35

How would I specify the dimensions of a Tkinter text box using pixels? I am not trying to change the font size, I am using this to help me scale it to the size of the window.

3
  • 1
    There is rately ever a time when you need to do this. Do you have some sort of unique constraint, or do you just not understand how to create well behaved layouts? Feb 15, 2013 at 19:04
  • 63
    Or perhaps he just wants the question answered.
    – rhody
    May 19, 2015 at 23:27
  • 2
    rhody, you made my day! rofl
    – User1493
    Mar 29, 2019 at 4:53

9 Answers 9

16

You can do it by putting it inside a frame, forcing the frame to a fixed size by deactivating size propagation and configuring the entry to stick to the frame borders. Should work in a similar way with pack, too.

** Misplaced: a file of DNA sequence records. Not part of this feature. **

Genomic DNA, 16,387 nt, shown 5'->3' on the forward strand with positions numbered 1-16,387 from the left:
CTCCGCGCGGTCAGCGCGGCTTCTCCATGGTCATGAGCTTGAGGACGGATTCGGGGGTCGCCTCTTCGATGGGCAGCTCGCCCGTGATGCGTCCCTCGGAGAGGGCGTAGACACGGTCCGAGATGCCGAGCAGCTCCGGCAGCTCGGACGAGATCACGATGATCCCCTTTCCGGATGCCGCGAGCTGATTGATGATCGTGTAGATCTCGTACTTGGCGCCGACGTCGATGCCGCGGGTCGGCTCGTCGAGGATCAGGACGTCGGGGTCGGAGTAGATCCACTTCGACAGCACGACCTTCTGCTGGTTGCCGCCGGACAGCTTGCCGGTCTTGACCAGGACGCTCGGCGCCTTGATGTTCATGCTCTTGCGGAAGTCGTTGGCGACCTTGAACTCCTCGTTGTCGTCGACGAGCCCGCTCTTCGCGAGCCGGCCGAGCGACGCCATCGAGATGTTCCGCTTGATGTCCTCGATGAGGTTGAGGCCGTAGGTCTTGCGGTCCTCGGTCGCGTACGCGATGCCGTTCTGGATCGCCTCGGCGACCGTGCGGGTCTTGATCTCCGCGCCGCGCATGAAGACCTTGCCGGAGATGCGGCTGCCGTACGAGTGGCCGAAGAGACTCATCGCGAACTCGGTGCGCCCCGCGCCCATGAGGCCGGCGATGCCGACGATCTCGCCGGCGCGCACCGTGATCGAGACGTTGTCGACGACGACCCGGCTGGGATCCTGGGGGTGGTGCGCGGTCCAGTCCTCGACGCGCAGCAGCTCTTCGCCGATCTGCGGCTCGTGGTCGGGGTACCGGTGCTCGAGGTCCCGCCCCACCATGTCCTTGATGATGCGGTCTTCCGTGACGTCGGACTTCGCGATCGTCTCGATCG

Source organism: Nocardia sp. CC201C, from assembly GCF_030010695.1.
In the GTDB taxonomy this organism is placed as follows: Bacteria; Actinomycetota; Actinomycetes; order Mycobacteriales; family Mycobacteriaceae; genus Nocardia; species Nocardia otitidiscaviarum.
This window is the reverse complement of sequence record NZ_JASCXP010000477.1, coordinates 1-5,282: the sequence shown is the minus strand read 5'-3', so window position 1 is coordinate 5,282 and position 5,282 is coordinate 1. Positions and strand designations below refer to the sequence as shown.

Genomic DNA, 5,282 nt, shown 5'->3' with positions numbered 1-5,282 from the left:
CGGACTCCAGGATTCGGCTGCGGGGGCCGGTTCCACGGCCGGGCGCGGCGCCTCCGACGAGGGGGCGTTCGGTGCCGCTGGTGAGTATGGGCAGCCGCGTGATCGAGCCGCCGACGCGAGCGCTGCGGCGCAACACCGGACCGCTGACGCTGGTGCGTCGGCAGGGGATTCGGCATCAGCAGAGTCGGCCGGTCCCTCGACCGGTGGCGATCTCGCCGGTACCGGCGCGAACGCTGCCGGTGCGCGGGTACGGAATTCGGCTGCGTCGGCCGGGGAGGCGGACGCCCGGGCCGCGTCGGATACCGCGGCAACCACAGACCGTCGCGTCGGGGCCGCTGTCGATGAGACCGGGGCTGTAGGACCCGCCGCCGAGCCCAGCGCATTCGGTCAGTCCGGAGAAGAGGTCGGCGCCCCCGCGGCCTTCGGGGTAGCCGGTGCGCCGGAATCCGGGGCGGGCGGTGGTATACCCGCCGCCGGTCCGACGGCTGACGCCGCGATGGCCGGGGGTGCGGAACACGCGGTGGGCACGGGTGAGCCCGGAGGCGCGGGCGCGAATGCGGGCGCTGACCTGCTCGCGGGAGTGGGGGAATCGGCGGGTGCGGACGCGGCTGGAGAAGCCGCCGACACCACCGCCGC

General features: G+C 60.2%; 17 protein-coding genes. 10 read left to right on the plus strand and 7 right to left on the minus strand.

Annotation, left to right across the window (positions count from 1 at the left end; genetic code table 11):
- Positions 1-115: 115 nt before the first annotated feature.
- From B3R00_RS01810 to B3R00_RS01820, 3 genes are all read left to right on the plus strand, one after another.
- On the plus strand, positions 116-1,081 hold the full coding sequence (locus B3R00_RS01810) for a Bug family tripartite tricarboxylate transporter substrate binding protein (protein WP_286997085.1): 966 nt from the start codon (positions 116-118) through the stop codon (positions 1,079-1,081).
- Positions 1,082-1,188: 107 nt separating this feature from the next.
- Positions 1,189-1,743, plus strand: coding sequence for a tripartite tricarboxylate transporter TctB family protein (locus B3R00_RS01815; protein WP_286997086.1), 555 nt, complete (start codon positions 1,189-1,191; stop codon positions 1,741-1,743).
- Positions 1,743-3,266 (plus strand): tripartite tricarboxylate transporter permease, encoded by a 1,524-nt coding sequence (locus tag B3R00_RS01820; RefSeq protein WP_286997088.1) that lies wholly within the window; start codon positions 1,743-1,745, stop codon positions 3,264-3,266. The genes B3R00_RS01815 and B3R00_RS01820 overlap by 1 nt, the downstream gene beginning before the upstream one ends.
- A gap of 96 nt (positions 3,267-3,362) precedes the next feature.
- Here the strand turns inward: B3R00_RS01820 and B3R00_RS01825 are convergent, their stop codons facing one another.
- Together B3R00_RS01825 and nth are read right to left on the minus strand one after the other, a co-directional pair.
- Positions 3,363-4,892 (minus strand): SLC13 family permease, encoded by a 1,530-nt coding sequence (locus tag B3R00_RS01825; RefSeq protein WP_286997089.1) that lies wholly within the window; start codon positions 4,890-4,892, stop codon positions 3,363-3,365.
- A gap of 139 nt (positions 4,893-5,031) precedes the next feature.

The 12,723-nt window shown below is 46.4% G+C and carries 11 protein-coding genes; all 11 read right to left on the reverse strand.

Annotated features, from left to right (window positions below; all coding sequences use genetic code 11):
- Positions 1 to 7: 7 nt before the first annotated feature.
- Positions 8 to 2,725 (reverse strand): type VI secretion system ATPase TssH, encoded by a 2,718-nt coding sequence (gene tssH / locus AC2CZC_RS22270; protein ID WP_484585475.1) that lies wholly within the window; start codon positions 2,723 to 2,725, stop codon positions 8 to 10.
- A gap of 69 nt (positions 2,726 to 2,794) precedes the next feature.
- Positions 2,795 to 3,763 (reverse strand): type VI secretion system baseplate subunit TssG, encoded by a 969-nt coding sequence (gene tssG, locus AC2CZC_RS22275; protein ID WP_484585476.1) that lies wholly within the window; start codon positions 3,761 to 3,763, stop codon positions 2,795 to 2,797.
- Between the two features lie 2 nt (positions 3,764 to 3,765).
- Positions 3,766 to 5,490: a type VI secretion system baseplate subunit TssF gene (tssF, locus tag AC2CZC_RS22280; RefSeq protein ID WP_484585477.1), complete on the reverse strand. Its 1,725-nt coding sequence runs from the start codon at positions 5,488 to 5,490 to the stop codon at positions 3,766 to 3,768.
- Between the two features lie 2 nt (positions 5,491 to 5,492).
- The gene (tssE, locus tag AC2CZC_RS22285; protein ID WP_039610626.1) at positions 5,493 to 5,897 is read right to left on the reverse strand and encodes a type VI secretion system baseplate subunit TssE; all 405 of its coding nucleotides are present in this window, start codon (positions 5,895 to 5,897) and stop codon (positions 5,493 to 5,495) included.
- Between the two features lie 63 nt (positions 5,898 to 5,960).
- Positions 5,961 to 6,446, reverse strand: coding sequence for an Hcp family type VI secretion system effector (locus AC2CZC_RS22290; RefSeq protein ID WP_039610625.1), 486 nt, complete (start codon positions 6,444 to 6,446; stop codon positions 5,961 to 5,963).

import Tkinter  # tkinter with small t for python 3
#import ttk  # nicer widgets

root = Tkinter.Tk()

mainFrame = Tkinter.Frame(root)
mainFrame.grid()
button = Tkinter.Button(mainFrame, text="dummy")
button.grid()


entryFrame = Tkinter.Frame(mainFrame, width=454, height=20)
entryFrame.grid(row=0, column=1)

# allow the column inside the entryFrame to grow    
entryFrame.columnconfigure(0, weight=10)  

# By default the frame will shrink to whatever is inside of it and 
# ignore width & height. We change that:
entryFrame.grid_propagate(False)
# as far as I know you can not set this for x / y separately so you
# have to choose a proper height for the frame or do something more sophisticated

# input entry
inValue = Tkinter.StringVar()
inValueEntry = Tkinter.Entry(entryFrame, textvariable=inValue)
inValueEntry.grid(sticky="we")


root.mainloop()
1
  • 2
    It's difficult to see which part is key in this answer Mar 17, 2021 at 22:18
10